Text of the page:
If you have done any research on getting approved for Social Security disability benefits, it is very likely that you may now have more questions than answers. While requirements for Social Security disability benefits approval are specific, they are also complex and extensive. For instance, did you come across the phrase “substantial gainful activity?” It is likely that you did as this is a prominent feature of determining Social Security disability benefits eligibility.
What is Substantial Gainful Activity?
In order to be eligible for Social Security disability benefits, you must be unable to perform more than a minimal amount of work. More specifically, the Social Security Administration (SSA) requires that a disability applicant be unable to perform “substantial gainful activity.” “Substantial gainful activity” is used to describe work activity and earnings levels. “Substantial” work means that it involves performing notable physical, mental, or a combination of physical and mental activity. “Gainful” work is that which is paid for, that which is generally paid for, or that which is intended for profit, even if profit is not realized.
If, when looking at your substantial gainful activity, the Social Security Administration (SSA) determines that you earn more than a certain amount and are engaging in productive work, it is likely that it will be determined that you are engaging in substantial gainful activity and will, therefore, likely be denied disability benefits.
Generally speaking, substantial gainful activity is work that generates a certain dollar amount each month. The SSA will look to see what you are earning and, if you are earning below a certain threshold amount, you will not be automatically denied benefits. In 2021, this amount was $1,310 for non-blind disability applicants and $2,190 for blind disability applicants. Low earnings alone, however, will not prove to the SSA that you cannot engage in substantial gainful activity. The SSA will also look to activities that are volunteer, or even criminal, in nature. If these activities involve substantial work that someone may ordinarily be paid for, the SSA may find that you can, in fact, engage in substantial gainful activity.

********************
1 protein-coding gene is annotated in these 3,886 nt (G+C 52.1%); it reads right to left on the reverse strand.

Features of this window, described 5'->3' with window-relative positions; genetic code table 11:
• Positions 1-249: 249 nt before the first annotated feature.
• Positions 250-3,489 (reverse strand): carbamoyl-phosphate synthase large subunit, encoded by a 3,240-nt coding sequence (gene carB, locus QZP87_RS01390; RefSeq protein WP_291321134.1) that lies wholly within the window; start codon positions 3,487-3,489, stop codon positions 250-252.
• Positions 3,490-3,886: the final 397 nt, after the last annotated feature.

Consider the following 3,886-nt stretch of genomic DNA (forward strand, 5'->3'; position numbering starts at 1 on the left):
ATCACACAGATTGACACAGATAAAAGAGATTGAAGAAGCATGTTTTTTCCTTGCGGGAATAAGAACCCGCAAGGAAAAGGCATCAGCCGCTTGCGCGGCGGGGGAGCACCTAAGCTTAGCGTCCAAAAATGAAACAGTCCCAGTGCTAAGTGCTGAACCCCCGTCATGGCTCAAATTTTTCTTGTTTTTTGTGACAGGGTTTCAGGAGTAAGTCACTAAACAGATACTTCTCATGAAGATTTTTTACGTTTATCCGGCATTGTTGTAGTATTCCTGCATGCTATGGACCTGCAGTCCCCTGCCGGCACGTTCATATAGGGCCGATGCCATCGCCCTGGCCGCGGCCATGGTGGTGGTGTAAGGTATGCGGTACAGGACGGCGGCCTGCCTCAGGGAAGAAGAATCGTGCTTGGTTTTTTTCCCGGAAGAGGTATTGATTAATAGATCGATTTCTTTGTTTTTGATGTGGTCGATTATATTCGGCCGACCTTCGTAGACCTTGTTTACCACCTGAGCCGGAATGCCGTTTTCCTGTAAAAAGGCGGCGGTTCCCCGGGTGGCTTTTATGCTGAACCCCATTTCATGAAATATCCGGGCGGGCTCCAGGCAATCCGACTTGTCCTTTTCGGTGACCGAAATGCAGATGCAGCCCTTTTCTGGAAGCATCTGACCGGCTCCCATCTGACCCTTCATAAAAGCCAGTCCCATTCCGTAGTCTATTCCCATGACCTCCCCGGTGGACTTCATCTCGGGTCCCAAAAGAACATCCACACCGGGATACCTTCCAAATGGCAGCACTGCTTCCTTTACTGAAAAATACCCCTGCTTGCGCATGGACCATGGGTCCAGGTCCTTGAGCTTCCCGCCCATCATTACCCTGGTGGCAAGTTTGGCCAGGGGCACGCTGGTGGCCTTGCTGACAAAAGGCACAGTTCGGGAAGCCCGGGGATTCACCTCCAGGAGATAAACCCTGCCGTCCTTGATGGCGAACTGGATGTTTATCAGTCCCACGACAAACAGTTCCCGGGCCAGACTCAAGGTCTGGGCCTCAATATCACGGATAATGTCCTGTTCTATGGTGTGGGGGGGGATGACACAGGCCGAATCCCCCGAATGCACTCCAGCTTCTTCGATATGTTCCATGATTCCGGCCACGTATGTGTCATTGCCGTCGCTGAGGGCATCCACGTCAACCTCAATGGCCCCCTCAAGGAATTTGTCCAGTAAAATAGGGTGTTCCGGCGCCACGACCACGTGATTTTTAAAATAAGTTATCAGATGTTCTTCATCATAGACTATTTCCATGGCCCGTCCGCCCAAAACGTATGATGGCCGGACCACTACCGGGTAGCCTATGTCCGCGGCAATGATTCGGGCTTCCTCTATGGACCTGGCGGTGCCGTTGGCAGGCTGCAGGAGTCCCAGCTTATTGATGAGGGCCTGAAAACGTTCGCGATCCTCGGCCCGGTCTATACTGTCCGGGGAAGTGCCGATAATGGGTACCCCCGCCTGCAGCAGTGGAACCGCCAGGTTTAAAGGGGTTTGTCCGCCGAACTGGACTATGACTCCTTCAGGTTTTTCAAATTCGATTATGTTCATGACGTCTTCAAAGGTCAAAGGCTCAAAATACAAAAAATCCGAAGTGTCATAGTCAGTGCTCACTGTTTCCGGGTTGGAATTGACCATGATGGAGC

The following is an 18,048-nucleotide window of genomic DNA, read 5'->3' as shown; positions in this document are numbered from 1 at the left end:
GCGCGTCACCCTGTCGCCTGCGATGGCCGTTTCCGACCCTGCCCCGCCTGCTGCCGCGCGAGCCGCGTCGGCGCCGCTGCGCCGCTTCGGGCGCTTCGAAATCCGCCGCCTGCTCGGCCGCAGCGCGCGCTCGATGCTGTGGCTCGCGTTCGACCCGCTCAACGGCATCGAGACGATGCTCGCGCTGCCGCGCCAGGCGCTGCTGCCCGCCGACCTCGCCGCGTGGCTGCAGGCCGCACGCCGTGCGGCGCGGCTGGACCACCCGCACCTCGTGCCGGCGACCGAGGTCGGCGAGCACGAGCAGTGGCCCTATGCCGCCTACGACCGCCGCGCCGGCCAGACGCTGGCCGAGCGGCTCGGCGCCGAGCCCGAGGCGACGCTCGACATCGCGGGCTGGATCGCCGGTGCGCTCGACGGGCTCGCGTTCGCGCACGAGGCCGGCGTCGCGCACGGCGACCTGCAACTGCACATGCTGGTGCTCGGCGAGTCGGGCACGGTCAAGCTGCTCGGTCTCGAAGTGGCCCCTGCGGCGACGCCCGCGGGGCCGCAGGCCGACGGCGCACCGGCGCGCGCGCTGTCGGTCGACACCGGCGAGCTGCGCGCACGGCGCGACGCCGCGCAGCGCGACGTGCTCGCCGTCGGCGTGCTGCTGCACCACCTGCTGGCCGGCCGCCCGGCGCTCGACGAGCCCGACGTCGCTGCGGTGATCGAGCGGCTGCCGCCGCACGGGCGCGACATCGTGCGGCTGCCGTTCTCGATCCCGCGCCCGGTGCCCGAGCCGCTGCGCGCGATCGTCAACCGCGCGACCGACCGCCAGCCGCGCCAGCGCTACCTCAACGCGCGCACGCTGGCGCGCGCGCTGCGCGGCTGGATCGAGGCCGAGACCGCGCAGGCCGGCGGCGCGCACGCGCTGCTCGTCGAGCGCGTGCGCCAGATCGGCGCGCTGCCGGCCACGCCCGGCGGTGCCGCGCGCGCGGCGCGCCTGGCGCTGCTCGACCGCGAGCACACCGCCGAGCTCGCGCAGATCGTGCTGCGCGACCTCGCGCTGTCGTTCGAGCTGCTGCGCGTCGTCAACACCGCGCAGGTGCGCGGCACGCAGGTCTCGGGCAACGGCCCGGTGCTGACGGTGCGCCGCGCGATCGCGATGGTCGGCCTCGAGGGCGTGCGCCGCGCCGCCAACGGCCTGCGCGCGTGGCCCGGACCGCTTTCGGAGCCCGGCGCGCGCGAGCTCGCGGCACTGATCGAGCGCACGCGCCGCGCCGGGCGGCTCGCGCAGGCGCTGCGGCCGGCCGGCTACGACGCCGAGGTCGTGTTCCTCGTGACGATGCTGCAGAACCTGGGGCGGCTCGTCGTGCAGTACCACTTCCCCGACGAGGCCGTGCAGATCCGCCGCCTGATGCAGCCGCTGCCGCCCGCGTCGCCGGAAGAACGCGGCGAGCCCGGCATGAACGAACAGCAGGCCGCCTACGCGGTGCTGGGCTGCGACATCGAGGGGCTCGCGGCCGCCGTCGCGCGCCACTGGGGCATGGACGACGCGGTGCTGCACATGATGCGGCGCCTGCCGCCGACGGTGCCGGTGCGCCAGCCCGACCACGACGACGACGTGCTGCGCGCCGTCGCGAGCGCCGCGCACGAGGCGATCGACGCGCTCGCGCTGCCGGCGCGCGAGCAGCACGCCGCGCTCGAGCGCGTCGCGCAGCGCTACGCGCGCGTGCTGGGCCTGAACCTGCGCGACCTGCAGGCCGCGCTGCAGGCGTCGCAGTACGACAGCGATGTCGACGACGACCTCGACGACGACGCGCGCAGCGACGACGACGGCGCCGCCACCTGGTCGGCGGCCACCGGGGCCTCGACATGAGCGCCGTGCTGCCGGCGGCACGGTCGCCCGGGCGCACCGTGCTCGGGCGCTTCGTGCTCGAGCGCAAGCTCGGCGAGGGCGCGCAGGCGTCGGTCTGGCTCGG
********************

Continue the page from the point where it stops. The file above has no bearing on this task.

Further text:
Conversely, even those applicants with higher earnings may not automatically be disqualified on the basis of the ability to engage in substantial gainful activity. The applicant must be able to prove that he or she was working under special conditions and that is the reason for the higher earnings. For instance, the claimant may assert that the work required special assistance from other employees, only specially arranged circumstances permitted the ability to engage in the work, frequent rest breaks were allowed, or some other extenuating circumstance allowed the applicant to engage in substantial gainful activity that he or she may have otherwise been unable to engage in.
For answers to your disability application questions, turn to us at Roeschke Law. We are not only here to help you understand the Social Security disability process, but also to successfully navigate the process. Contact us today.